IDEAS home Printed from https://ideas.repec.org/a/ucp/jpolec/v103y1995i1p209-27.html
   My bibliography  Save this article

Can Markets Value Air Quality? A Meta-analysis of Hedonic Property Value Models

Author

Listed:
  • Smith, V Kerry
  • Huang, Ju-Chin

Abstract

This paper reports the results of a statistical summary of estimates of the marginal willingness to pay for reducing particulate matter from hedonic property value models developed between 1967 and 1988. Results from ordinary least squares and minimum absolute deviation estimators consider the effects of market conditions and the implementation procedures for hedonic models. The interquartile range for these estimated marginal values (measured as a change in asset prices) lies between zero and $98.52 (in 1982-84 dollars) for a one-unit reduction in total suspended particulates (in micrograms per cubic meter). Copyright 1995 by University of Chicago Press.

Suggested Citation

  • Smith, V Kerry & Huang, Ju-Chin, 1995. "Can Markets Value Air Quality? A Meta-analysis of Hedonic Property Value Models," Journal of Political Economy, University of Chicago Press, vol. 103(1), pages 209-227, February.
  • Handle: RePEc:ucp:jpolec:v:103:y:1995:i:1:p:209-27
    as

    Download full text from publisher

    File URL: http://dx.doi.org/10.1086/261981
    File Function: full text
    Download Restriction: Access to full text is restricted to subscribers. See http://www.journals.uchicago.edu/JPE for details.

    As the access to this document is restricted, you may want to search for a different version of it.

    References listed on IDEAS

    as
    1. Viscusi, W Kip, 1993. "The Value of Risks to Life and Health," Journal of Economic Literature, American Economic Association, vol. 31(4), pages 1912-1946, December.
    2. Timothy J. Bartik, 2008. "Measuring the Benefits of Amenity Improvements in Hedonic Price Models," Book chapters authored by Upjohn Institute researchers,in: Richard E. Just & Darrell L. Hueth & Andrew Schmitz (ed.), Applied Welfare Economics, pages 643-654 W.E. Upjohn Institute for Employment Research.
    3. Epple, Dennis, 1987. "Hedonic Prices and Implicit Markets: Estimating Demand and Supply Functions for Differentiated Products," Journal of Political Economy, University of Chicago Press, vol. 95(1), pages 59-80, February.
    4. Rosen, Sherwin, 1974. "Hedonic Prices and Implicit Markets: Product Differentiation in Pure Competition," Journal of Political Economy, University of Chicago Press, vol. 82(1), pages 34-55, Jan.-Feb..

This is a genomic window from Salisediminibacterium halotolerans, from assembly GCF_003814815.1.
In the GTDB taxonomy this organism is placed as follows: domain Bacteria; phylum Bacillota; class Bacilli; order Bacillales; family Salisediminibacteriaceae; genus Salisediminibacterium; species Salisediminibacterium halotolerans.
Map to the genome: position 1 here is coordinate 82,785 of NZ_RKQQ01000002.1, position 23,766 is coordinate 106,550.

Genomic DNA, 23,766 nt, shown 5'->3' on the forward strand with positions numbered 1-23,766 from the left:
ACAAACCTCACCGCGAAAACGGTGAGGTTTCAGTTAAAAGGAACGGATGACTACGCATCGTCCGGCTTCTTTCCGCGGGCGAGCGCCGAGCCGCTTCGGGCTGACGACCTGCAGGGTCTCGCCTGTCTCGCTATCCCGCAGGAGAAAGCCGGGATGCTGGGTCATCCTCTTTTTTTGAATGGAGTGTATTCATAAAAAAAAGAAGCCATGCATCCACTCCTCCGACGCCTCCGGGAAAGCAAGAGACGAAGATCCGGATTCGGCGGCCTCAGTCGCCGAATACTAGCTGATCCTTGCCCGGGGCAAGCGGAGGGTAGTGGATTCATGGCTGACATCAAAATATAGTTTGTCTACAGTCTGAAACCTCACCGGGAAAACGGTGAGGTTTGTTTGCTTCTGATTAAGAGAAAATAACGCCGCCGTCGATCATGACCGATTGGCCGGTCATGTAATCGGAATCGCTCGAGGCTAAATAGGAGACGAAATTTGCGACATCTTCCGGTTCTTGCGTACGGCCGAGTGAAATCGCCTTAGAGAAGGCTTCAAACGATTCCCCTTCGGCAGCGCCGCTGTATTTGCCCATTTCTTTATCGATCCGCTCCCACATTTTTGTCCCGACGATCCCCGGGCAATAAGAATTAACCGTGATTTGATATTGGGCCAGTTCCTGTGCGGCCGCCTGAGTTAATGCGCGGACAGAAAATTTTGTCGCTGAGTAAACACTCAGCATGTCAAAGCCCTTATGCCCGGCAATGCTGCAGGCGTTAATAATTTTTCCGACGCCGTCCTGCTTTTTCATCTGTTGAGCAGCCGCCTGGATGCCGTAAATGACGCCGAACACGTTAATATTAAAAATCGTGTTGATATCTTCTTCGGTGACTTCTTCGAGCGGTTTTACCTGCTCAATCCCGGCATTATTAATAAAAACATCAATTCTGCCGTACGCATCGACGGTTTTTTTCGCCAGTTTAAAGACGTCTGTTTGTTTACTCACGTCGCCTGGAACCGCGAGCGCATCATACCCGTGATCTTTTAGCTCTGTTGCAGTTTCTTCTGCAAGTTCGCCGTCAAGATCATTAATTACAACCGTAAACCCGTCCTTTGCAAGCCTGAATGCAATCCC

Full references (including those not matched with items on IDEAS)

    More about this item

    Lists

    This item is featured on the following reading lists or Wikipedia pages:
    1. Meta-Analysis in Economics

    Statistics

    Access and download statistics

    Corrections

    All material on this site has been provided by the respective publishers and authors. You can help correct errors and omissions. When requesting a correction, please mention this item's handle: RePEc:ucp:jpolec:v:103:y:1995:i:1:p:209-27. See general information about how to correct material in RePEc.

    For technical questions regarding this item, or to correct its authors, title, abstract, bibliographic or download information, contact: (Journals Division). General contact details of provider: http://www.journals.uchicago.edu/JPE/ .

    If you have authored this item and are not yet registered with RePEc, we encourage you to do it here. This allows to link your profile to this item. It also allows you to accept potential citations to this item that we are uncertain about.

    If CitEc recognized a reference but did not link an item in RePEc to it, you can help with this form .

    If you know of missing items citing this one, you can help us creating those links by adding the relevant references in the same way as above, for each refering item. If you are a registered author of this item, you may also want to check the "citations" tab in your RePEc Author Service profile, as there may be some citations waiting for confirmation.

    Please note that corrections may take a couple of weeks to filter through the various RePEc services.

    IDEAS is a RePEc service hosted by the Research Division of the Federal Reserve Bank of St. Louis . RePEc uses bibliographic data supplied by the respective publishers.